World’s first hoverbike finally takes flight at the Detroit Auto Show

It has a range of 40km and will cost up to $777,000.

by | Published on 16th Sep 2022

The ‘world’s first hoverbike’ has taken flight at the Detroit Auto Show as a reminder that eVTOLs are closer to reality than you might think.

Officially called the XTURISMO, it’s billed as “bringing science fiction to reality”.

Clearly, it’s doing just that.

READ MORE: Ducati and Lamborghini team up for a superbike inspired by the Huracan STO

Made by Delaware-based AERWINS Technologies, the XTURISMO uses six large fans to take off and fly through the air.

The company claims the vehicle weighs just 300kg (661lbs), making it truly comparable to a motorcycle, although its payload is only 100kg (220lbs).

But at 3.7m long, 2.4m wide, and 1.5m tall it’s closer to the size of a hatchback.

Production models will be able to cruise through the air for 40 minutes, or in terms of distance, 40km (25mph).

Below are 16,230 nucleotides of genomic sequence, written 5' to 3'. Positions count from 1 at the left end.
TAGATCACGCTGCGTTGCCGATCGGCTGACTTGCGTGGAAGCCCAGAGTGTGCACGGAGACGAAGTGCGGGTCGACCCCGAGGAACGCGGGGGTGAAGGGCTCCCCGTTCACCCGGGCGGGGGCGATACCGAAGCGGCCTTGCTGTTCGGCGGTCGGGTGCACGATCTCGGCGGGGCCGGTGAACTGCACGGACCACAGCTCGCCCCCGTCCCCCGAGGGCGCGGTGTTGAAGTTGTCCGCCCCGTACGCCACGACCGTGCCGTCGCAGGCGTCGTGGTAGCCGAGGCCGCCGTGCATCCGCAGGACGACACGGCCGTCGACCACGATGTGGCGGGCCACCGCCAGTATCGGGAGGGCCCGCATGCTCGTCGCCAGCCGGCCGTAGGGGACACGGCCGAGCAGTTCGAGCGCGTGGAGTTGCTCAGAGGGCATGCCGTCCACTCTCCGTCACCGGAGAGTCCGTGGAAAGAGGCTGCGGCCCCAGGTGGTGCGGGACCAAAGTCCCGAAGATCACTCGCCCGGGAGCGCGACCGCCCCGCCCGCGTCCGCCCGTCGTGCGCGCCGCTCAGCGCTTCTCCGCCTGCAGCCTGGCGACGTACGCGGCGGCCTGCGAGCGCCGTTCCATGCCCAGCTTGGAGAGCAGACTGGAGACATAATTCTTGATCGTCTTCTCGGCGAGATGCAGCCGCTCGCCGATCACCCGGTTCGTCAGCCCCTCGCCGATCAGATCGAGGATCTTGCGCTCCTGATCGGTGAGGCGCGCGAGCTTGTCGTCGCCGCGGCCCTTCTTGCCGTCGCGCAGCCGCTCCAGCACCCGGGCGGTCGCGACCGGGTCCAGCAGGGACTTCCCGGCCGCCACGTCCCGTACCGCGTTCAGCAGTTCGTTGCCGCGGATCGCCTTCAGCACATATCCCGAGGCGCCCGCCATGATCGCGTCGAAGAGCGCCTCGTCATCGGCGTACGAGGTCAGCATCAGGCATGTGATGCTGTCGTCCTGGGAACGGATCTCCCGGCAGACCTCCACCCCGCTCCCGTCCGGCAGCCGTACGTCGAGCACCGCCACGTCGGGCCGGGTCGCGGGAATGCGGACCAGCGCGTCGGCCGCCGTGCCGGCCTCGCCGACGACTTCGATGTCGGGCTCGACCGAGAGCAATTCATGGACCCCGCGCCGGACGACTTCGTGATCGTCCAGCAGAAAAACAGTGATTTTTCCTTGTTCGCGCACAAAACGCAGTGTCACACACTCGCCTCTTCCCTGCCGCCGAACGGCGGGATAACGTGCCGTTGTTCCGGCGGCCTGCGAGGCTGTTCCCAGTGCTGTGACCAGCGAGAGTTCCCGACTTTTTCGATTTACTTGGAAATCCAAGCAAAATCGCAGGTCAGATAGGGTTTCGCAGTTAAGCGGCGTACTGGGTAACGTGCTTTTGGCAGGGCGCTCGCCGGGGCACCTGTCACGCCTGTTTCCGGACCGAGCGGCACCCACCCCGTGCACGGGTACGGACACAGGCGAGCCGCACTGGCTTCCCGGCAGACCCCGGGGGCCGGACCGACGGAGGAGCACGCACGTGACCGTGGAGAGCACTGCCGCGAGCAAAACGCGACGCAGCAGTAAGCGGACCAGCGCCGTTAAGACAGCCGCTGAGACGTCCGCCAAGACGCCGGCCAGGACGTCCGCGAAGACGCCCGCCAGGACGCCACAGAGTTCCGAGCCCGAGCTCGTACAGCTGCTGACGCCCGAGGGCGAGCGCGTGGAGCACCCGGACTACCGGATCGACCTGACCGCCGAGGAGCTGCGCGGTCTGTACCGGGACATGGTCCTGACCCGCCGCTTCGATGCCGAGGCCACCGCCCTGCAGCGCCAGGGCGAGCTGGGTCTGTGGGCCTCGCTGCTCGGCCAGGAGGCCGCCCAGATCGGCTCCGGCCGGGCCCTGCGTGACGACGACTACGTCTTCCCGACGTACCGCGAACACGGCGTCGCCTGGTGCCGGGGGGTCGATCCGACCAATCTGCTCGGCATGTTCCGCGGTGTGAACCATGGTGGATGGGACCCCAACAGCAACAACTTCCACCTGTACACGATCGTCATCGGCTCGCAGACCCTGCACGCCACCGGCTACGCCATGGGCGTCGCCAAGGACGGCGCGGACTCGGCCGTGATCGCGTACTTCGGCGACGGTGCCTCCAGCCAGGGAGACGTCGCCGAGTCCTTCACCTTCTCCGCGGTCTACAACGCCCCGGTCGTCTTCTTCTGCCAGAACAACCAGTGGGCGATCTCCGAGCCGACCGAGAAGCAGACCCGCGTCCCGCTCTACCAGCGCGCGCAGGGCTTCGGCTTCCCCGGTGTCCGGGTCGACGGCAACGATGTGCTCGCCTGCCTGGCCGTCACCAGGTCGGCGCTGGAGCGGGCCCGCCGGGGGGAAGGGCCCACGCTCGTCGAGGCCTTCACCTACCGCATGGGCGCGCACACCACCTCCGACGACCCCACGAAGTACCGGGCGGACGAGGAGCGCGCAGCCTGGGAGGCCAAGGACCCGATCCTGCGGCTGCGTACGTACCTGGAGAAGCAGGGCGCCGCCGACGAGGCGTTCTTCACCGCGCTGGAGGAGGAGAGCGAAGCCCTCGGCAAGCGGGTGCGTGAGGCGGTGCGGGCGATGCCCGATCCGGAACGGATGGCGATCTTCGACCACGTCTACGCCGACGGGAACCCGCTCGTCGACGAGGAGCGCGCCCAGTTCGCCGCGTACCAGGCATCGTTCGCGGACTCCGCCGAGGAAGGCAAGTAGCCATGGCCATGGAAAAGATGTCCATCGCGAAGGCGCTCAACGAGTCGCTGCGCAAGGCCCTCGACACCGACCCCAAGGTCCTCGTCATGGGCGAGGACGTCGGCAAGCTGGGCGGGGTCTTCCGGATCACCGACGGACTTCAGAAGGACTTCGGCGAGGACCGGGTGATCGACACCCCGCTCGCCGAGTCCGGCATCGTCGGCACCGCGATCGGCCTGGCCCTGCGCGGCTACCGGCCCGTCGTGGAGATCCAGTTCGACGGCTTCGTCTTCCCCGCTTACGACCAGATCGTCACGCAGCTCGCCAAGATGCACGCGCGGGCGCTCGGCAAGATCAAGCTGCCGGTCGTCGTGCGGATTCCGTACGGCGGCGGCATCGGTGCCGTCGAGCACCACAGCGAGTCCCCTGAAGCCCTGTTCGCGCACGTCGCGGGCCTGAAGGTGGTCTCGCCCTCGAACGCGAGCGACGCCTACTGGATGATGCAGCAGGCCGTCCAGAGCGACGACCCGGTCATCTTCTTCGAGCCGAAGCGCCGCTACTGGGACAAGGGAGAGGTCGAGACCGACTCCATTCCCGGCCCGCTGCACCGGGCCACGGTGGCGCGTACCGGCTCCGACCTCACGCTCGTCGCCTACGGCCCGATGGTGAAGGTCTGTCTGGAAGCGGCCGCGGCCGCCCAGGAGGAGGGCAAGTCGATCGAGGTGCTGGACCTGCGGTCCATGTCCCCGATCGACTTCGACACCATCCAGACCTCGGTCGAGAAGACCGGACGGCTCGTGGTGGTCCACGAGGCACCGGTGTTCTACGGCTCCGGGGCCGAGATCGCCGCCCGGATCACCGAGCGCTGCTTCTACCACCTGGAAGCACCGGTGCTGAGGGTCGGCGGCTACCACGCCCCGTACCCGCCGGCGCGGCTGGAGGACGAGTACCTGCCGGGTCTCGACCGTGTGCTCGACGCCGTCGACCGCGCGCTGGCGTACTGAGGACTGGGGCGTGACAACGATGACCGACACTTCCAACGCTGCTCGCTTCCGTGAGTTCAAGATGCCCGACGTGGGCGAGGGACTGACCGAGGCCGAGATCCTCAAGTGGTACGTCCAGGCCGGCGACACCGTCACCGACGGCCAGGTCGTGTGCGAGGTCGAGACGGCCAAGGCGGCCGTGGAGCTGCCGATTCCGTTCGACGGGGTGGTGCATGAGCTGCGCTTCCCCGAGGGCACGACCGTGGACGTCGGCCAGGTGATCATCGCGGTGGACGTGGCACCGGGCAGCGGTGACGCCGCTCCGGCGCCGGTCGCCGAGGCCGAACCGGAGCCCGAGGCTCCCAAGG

It will have a top speed of around 100km/h (62mph) as well.

The company claims it’s powered by a gas-electric hybrid powertrain, but doesn’t specify exact details.


And it looks like the project may take off the ground in more ways than one.

AERWINS Technologies is planning an initial public offering on the NASDAQ stock exchange this November.

There are already plans to sell it in Japan, company CEO Shuhei Komatsu told The Detroit News.

In Japan, the hoverbike isn’t considered an aircraft by authorities, meaning there’s no need for a special pilot’s license to fly it.

However, in the US, it’s unclear how it is viewed by authorities in that respect.

How much will the XTURISMO hoverbike cost?

The company is planning to sell a smaller version of this concept model in the US as soon as next year, 2023.

Current price estimates have the current XTURISMO costing $777,000 when it comes to market.

But the company hopes to get the price of smaller models down to as little as $50,000.



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A car zealot from a young age, Patrick has put his childhood spent obsessing over motoring magazines and TV shows to good use over the past six years as a journalist. Fuelled by premium octane coffee, he’s contributed to Finder, DriveTribe, WhichCar, Vehicle History and Drive Section.

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